By Abby Sims
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Let’s start with Jay Cutler who, according to NFL writers, was diagnosed with a Grade II MCL sprain. Cutler sustained the injury in the NFC Championship game against Green Bay, and came under fire from many players and media types for exiting the game early in the second half.
I know football players are tough, and Cutler, who has type I diabetes, supposedly wanted to continue to play. The reaction, possibly prompted by his poor performance in the first half, seems unjustified. How can anyone, player or otherwise, presume to know exactly what another player feels, or anticipate how the injured athlete might tolerate competition.
There are nuances to each injury, as well as to pain tolerance. There are also those who play through injury and undue pain to their own disadvantage, or even that of the team, whether short or long term. Athletes and team doctors collaborate to make choices. Yeah, the Bears lost the game, but Cutler’s ultimate choice to play it safe may have been in everyone’s best interest.
Next on the list is Mark Sanchez, the NY Jets 24 year-old quarterback, who reportedly injured his throwing shoulder when he fell on it in a game against Pittsburgh on December 19th. Sanchez played out that contest, and continued to perform for the balance of the season despite a “sore shoulder”. This week’s reports and blogs present an optimistic picture, with Sanchez claiming that he feels fairly confident he will be able to avoid surgery.
Of course, he will collect a few more medical opinions before a decision is reached. If earlier articles were accurate, Sanchez suffered from a torn cartilage in his shoulder. I presume they are referring to the labrum. I haven’t examined Sanchez’ shoulder and have no specific information about the extent of the damage or whether other structures are involved. However, it would not surprise me in the least if in a few weeks we’ll read about the nature of the surgery that was just performed. Just a hunch…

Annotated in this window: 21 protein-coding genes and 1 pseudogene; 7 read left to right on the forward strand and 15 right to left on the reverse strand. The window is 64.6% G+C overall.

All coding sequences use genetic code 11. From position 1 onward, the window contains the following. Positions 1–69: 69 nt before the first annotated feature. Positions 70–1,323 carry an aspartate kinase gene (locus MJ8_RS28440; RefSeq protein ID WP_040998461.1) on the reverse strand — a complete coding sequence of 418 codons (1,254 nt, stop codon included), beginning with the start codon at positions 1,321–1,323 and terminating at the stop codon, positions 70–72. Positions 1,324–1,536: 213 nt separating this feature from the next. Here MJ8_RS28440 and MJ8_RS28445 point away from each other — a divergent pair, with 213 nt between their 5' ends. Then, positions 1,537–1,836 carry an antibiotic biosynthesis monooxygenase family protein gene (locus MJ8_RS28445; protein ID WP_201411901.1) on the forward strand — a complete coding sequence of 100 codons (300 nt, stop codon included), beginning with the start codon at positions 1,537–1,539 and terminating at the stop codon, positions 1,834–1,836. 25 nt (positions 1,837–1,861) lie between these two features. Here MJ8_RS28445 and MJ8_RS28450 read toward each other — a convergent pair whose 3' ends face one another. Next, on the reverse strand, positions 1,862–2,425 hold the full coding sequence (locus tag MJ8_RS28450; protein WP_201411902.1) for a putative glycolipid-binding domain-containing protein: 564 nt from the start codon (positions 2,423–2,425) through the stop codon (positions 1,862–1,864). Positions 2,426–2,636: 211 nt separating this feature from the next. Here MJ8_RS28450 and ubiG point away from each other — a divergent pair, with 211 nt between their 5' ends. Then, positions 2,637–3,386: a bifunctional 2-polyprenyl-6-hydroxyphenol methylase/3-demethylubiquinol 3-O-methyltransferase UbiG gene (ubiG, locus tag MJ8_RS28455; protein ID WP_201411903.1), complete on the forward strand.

For more about the shoulder labrum take a look at an earlier blog on Eric Bedard.
The third featured player of the day is Maurkice Pouncey, the Pittsburgh Steelers’ injured center. Pouncey was assisted off the field to observe the final three quarters of the AFC Championship game from the sidelines, having just suffered a high ankle sprain.
Despite being quoted in the Post-Gazette as saying that “it was the worst pain ever”, Pouncey also reportedly stated that he’d “had this same injury before on my other ankle and I know how to attack it. I know how to approach things. I know in my heart I’m playing in that game.” The two don’t equate – worst and same… In any case, a severe sprain is tough to rebound from in a period of two weeks, even with the best of care.
A “high” ankle sprain, affects the connective tissue that attaches the two bones of the lower leg just above the foot. A “low” sprain injures the ligaments that connect the base of these bones to the foot – either on the outer (lateral) side of the ankle (the more common inversion sprain), or at the inner (medial) compartment (the less common eversion sprain).
Sprains are actually tears, be they microscopic or profound, depending on the grade of the injury. The healing that ensues is generally more protracted than that for fractures. So, will Maurkice Pouncey be competing in Dallas? I’m doubtful. And, if he is out there, how effective will he be? Maybe he should take a cue from Jay Cutler…
For more about ankle sprains read an earlier post on Kobe Bryant.